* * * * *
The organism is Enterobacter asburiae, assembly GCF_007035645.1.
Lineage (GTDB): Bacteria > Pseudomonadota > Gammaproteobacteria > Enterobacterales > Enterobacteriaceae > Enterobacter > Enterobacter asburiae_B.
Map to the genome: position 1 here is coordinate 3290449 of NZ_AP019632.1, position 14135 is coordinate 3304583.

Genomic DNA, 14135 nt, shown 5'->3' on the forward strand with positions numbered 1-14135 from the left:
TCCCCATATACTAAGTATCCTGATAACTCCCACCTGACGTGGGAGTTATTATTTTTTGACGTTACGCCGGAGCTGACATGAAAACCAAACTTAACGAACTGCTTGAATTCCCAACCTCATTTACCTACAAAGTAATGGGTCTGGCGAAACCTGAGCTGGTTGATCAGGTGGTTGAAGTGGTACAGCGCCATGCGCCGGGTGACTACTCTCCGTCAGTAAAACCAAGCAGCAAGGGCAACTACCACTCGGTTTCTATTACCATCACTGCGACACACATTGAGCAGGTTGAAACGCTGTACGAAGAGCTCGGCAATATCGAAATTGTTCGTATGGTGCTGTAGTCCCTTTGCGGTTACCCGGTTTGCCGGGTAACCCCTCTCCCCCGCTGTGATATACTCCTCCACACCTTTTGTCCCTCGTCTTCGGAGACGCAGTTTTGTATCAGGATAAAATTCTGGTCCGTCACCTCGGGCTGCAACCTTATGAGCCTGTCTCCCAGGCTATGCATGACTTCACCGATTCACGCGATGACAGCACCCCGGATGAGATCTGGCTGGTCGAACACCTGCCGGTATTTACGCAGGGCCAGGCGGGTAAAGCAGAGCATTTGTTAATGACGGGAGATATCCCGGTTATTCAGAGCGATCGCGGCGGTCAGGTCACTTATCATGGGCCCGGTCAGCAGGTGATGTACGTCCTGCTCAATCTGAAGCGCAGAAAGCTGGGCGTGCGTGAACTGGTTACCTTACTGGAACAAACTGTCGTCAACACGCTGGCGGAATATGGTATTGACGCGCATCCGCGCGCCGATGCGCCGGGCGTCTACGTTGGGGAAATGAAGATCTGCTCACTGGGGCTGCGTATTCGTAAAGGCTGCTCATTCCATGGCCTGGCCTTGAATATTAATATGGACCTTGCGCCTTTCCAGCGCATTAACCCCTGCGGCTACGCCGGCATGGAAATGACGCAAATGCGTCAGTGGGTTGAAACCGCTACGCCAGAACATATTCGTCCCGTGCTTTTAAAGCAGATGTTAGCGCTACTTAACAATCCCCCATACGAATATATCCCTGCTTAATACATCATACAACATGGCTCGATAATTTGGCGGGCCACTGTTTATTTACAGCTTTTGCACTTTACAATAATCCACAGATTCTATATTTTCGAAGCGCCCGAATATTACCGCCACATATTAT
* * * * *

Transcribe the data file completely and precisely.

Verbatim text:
The organism is Enterobacter asburiae, assembly GCF_007035645.1.
Lineage (GTDB): Bacteria > Pseudomonadota > Gammaproteobacteria > Enterobacterales > Enterobacteriaceae > Enterobacter > Enterobacter asburiae_B.
Map to the genome: position 1 here is coordinate 3290449 of NZ_AP019632.1, position 14135 is coordinate 3304583.

Genomic DNA, 14135 nt, shown 5'->3' on the forward strand with positions numbered 1-14135 from the left:
TCCCCATATACTAAGTATCCTGATAACTCCCACCTGACGTGGGAGTTATTATTTTTTGACGTTACGCCGGAGCTGACATGAAAACCAAACTTAACGAACTGCTTGAATTCCCAACCTCATTTACCTACAAAGTAATGGGTCTGGCGAAACCTGAGCTGGTTGATCAGGTGGTTGAAGTGGTACAGCGCCATGCGCCGGGTGACTACTCTCCGTCAGTAAAACCAAGCAGCAAGGGCAACTACCACTCGGTTTCTATTACCATCACTGCGACACACATTGAGCAGGTTGAAACGCTGTACGAAGAGCTCGGCAATATCGAAATTGTTCGTATGGTGCTGTAGTCCCTTTGCGGTTACCCGGTTTGCCGGGTAACCCCTCTCCCCCGCTGTGATATACTCCTCCACACCTTTTGTCCCTCGTCTTCGGAGACGCAGTTTTGTATCAGGATAAAATTCTGGTCCGTCACCTCGGGCTGCAACCTTATGAGCCTGTCTCCCAGGCTATGCATGACTTCACCGATTCACGCGATGACAGCACCCCGGATGAGATCTGGCTGGTCGAACACCTGCCGGTATTTACGCAGGGCCAGGCGGGTAAAGCAGAGCATTTGTTAATGACGGGAGATATCCCGGTTATTCAGAGCGATCGCGGCGGTCAGGTCACTTATCATGGGCCCGGTCAGCAGGTGATGTACGTCCTGCTCAATCTGAAGCGCAGAAAGCTGGGCGTGCGTGAACTGGTTACCTTACTGGAACAAACTGTCGTCAACACGCTGGCGGAATATGGTATTGACGCGCATCCGCGCGCCGATGCGCCGGGCGTCTACGTTGGGGAAATGAAGATCTGCTCACTGGGGCTGCGTATTCGTAAAGGCTGCTCATTCCATGGCCTGGCCTTGAATATTAATATGGACCTTGCGCCTTTCCAGCGCATTAACCCCTGCGGCTACGCCGGCATGGAAATGACGCAAATGCGTCAGTGGGTTGAAACCGCTACGCCAGAACATATTCGTCCCGTGCTTTTAAAGCAGATGTTAGCGCTACTTAACAATCCCCCATACGAATATATCCCTGCTTAATACATCATACAACATGGCTCGATAATTTGGCGGGCCACTGTTTATTTACAGCTTTTGCACTTTACAATAATCCACAGATTCTATATTTTCGAAGCGCCCGAATATTACCGCCACATATTAT